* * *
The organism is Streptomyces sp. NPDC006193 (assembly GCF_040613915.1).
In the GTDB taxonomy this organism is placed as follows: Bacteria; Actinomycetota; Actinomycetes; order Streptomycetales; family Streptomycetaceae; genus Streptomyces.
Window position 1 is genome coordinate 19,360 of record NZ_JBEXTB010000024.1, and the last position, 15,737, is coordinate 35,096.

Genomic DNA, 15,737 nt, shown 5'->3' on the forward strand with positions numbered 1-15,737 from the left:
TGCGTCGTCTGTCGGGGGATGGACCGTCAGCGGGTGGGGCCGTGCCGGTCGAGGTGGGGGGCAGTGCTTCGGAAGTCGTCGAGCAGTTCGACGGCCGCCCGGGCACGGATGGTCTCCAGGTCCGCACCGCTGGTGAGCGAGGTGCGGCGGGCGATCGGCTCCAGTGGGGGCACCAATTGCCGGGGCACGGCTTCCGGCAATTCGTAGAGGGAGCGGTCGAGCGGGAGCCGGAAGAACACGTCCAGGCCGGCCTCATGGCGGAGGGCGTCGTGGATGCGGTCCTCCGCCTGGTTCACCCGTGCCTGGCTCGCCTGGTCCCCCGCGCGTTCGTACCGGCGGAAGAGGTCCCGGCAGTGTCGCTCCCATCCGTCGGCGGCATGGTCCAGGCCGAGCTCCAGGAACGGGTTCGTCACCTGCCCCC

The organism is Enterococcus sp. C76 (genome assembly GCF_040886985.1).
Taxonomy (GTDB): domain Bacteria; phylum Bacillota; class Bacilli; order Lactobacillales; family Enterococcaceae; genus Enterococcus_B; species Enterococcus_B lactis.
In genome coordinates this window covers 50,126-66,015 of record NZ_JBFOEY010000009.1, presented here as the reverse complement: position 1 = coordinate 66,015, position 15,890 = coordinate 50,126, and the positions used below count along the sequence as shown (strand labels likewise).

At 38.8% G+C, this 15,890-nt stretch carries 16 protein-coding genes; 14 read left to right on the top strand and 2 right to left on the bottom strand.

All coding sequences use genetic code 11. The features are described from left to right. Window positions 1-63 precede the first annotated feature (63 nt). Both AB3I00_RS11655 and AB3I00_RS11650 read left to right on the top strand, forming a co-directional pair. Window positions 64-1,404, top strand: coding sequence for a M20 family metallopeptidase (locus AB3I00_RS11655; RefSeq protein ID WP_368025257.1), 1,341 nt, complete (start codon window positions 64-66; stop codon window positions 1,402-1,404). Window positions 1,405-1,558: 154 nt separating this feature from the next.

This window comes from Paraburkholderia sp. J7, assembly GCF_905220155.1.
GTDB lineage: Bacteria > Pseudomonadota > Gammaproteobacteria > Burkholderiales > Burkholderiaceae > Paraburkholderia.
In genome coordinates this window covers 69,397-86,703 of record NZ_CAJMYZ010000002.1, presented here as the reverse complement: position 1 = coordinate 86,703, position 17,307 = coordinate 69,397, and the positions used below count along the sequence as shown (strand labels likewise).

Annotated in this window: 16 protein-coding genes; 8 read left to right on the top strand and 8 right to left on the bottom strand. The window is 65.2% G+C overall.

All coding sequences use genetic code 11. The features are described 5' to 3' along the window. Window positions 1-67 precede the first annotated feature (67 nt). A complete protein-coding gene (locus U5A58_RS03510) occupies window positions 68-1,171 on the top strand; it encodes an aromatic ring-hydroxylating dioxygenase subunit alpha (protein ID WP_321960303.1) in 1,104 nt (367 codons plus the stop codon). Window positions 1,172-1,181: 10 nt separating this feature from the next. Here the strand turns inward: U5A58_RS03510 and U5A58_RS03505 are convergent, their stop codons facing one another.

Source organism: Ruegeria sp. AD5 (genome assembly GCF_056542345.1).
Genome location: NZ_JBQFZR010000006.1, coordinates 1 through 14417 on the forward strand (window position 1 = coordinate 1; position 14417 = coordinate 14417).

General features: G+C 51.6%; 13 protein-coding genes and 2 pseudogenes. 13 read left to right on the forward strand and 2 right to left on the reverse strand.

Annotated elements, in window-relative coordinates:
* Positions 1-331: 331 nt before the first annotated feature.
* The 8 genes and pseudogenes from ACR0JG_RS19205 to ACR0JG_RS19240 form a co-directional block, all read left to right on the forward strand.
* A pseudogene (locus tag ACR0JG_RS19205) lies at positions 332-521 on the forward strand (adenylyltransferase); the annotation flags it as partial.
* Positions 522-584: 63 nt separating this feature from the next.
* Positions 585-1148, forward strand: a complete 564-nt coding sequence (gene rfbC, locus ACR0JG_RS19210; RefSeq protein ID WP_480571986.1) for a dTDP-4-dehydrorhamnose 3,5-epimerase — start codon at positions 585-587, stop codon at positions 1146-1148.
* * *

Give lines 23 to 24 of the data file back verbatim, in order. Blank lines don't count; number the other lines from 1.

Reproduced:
* Positions 522-584: 63 nt separating this feature from the next.
* Positions 585-1148, forward strand: a complete 564-nt coding sequence (gene rfbC, locus ACR0JG_RS19210; RefSeq protein ID WP_480571986.1) for a dTDP-4-dehydrorhamnose 3,5-epimerase — start codon at positions 585-587, stop codon at positions 1146-1148.